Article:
Involve your child in every possible educational event-whether it is sight-seeing on vacation to a famous author's hometown, or a local science fair, a visit to the symphony, or calculating the batting scores of a favorite baseball team-anything that will grab and engage your child's interest and challenge his mind.  

If your child is having trouble in public school, find out why. I think many students with behavior issues are children who are bored with the class material, tired of sitting and listening to teachers drone on (ha! I have done it to students myself!) and aren't getting the hands-on learning that they need.

If you want to discuss more, you can PM me!

 The LORD hath appeared of old unto me, saying, Yea, I have loved thee with an everlasting love: therefore with lovingkindness have I drawn thee.  Jeremiah 31:3
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01-11-2016, 03:47 PM #9
Thy Unveiling
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Thank you for this thread, Jess! I've been debating on homeschooling myself. It's still a couple years off for Wee Miss, but public schools here have been going steadily downhill for years. Currently (at least, last I heard) there's some work-to-rule thing going on where teachers are doing the bare minimum required of them. The elementary teachers were going to strike. It seems teachers in Ontario are often striking. I don't think they're too happy with the limitations on what they can/have to teach, but I think there's other things at play as well. Regardless, strikes and quality of education aren't really an issue with homeschooling or private.

You seem to have everything in place like your son is clearly meant to be homeschooled and receive the best education from his family. When you have to bring him in for the quarterly (or whatever its called) tests they make homeschooled kids do (I think they still do this. They want to make sure your kid is learning what they want them to know...) and they ask about patriotism, I'd recommend saving the hassle and tell him "They want you to believe 9/11 wasn't a hoax, that America's the greatest country ever, and that our votes count." I hate suggesting for kids to lie, but sometimes it's necessary. It's so much harder when they're extra pure Sad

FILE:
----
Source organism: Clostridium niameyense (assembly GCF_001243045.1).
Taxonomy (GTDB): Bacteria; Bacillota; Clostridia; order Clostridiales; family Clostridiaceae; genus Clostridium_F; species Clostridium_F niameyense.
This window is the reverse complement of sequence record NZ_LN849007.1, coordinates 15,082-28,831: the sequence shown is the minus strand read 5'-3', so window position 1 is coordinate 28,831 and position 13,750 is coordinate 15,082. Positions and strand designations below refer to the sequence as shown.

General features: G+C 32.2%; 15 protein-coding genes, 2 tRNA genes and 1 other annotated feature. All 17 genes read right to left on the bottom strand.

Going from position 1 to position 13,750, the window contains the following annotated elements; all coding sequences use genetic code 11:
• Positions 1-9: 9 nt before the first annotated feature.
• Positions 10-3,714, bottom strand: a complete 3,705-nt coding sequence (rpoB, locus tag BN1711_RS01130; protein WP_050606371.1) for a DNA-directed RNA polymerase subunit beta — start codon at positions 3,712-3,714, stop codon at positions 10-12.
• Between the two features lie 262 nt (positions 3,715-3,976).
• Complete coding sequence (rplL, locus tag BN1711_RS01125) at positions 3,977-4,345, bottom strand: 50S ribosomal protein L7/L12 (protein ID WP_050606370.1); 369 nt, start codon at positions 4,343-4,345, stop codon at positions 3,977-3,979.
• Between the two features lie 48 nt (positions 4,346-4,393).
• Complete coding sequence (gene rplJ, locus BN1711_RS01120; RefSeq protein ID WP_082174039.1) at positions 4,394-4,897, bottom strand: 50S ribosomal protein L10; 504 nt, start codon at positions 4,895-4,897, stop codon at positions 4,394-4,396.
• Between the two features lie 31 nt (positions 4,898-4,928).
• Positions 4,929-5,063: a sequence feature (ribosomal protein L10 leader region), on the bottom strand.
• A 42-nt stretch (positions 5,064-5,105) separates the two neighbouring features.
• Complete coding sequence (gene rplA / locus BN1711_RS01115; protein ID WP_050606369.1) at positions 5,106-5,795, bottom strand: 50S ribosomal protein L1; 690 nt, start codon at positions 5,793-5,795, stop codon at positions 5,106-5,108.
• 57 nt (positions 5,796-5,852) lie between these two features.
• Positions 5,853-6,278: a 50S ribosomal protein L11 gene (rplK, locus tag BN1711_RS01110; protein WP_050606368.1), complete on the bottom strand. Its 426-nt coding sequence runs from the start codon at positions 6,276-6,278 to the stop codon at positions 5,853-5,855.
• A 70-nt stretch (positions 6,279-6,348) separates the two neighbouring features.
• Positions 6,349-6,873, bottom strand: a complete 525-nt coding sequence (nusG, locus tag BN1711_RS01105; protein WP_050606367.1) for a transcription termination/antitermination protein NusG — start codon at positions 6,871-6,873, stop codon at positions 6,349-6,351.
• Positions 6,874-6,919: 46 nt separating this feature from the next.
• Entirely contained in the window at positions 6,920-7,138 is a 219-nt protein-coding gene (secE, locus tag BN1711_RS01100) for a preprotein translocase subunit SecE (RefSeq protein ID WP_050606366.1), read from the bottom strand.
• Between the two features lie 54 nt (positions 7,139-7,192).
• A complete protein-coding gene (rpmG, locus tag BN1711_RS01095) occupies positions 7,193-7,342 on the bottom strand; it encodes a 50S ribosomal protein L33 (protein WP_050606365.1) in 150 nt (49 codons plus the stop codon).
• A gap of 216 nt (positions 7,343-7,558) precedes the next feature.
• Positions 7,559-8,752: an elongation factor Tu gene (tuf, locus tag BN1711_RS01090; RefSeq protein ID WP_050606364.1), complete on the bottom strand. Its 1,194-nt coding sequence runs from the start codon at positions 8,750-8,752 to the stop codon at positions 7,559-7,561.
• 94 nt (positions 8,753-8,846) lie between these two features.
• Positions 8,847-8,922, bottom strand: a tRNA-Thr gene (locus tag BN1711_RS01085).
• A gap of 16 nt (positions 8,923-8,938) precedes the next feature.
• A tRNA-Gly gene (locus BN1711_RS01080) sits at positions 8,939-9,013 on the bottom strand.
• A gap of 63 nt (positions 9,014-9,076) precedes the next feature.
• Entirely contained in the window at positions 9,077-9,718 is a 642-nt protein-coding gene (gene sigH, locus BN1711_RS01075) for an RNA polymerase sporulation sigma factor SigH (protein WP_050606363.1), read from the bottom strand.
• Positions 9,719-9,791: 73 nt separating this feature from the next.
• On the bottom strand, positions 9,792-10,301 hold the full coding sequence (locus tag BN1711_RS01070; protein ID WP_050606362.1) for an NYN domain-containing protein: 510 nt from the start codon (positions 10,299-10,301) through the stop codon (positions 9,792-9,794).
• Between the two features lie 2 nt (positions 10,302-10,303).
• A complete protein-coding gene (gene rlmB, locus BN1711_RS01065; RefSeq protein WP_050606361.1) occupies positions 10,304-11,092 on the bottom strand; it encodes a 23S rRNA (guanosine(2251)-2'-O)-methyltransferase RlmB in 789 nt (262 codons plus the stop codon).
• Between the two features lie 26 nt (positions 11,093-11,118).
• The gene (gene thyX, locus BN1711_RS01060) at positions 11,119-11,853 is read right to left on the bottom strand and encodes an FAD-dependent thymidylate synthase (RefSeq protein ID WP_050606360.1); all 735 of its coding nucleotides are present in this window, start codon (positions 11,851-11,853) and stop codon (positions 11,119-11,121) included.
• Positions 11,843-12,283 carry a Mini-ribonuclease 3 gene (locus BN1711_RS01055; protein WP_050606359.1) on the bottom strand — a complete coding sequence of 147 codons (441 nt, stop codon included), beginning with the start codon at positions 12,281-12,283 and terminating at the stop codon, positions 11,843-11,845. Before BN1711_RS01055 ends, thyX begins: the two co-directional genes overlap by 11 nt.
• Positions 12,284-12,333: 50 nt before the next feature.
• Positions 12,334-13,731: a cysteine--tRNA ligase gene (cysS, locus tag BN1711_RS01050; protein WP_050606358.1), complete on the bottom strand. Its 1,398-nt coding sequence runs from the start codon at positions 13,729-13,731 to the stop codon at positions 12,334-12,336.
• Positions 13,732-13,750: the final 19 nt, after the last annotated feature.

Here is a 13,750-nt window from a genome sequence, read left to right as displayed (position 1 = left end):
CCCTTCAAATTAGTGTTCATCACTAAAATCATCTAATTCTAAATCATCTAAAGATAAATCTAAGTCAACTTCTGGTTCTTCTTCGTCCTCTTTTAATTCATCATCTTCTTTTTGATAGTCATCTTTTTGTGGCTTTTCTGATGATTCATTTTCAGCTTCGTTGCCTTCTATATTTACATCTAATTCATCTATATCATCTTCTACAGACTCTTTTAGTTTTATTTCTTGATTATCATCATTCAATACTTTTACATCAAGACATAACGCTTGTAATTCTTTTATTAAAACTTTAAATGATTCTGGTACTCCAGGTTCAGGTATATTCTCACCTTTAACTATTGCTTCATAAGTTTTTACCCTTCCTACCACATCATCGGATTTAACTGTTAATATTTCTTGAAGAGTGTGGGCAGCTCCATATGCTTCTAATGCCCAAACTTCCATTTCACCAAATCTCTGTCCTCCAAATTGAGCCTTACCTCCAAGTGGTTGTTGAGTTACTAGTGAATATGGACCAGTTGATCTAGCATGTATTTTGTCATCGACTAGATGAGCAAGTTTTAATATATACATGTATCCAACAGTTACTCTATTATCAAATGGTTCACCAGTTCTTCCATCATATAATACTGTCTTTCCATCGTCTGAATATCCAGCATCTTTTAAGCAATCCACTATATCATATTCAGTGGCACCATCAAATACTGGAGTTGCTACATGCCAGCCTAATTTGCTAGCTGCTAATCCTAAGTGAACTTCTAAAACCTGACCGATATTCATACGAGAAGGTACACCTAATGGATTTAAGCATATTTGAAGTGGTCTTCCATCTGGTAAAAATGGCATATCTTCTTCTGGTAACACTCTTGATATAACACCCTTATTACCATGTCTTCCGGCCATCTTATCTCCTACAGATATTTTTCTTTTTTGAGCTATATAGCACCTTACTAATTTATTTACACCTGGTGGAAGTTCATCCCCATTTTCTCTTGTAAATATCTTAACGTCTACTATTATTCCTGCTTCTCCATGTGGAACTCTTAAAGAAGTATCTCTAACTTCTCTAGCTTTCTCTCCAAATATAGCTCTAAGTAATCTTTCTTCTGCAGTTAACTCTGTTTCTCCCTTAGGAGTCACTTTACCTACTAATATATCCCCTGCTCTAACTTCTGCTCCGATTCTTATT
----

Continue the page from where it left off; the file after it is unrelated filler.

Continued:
If money wasn't an issue, I'd probably go the Montessori route myself. But I don't have teachers in my family, and I honestly don't think I'd be a very good teacher. She and I get along great most of the time, but sometimes we also need time outs from eachother. We're too much alike and its not always a good thing.

Luna does bring up a good point about the social aspect. I've heard of homeschooling groups in the area that will get together for field trips or different classes. I'm not sure exactly how you'd go about joining them, but I'm sure you could inquire with someone in the homeschooling community.

KF, where was this Islamic school? Somewhere in the GTA? Did it cost the family a lot to send her there? I might take this convo to pm if it was in the GTA and fairly affordable...

"Be the change you want to see in the world"

There's only one true judge and that's God; so chill and let Our Father do His job
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01-11-2016, 04:16 PM #10
justjess
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I just moved to this state so I don't really know anyone except my in laws and certainly not any homeschooled kids. All the kids in my husbands family go to catholic school (they aren't Catholic but they are Christian).. My oldest nephew goes to a boarding school in another state because he was failing out of high school. Sending my son away will never be an option for me and I simply cannot afford private catholic school right now nor am I sure those kids get any better of an education atleast in NYC. I helped one of my nephews with his homework and was not impressed though it did seem more difficult then my sons atleast. I can look into homeschool groups though, and I have definitely thought about doing so. He is involved with sports and sees his cousins who are all in the same age group regularly and has some good friends from growing up he sees as well but I do see the benefit of having kids going through the same thing so I will definitely add that to my list of things to do.

They only have to do annual Evals here. Even those make me nervous because pretty much as soon as you decide to homeschool the school cuts u off completely and doesn't help u at all. No telling me what the benchmarks are or anything.

There is a "free/democratic" school out here which is kinda like a Montessori but again, money. I can't afford it so even though I thought it would be perfect for him I put it out of my mind. It's a damn shame that the public school systems only offer really one option and if your kid doesn't fit that mold oh well. The alternative schools for kids with behavioral issues aren't actually different models just slightly altered dumbed down versions of regular public school. I wish I'd never sent him there at all.. They took a kid who loved to learn and completely killed that in him.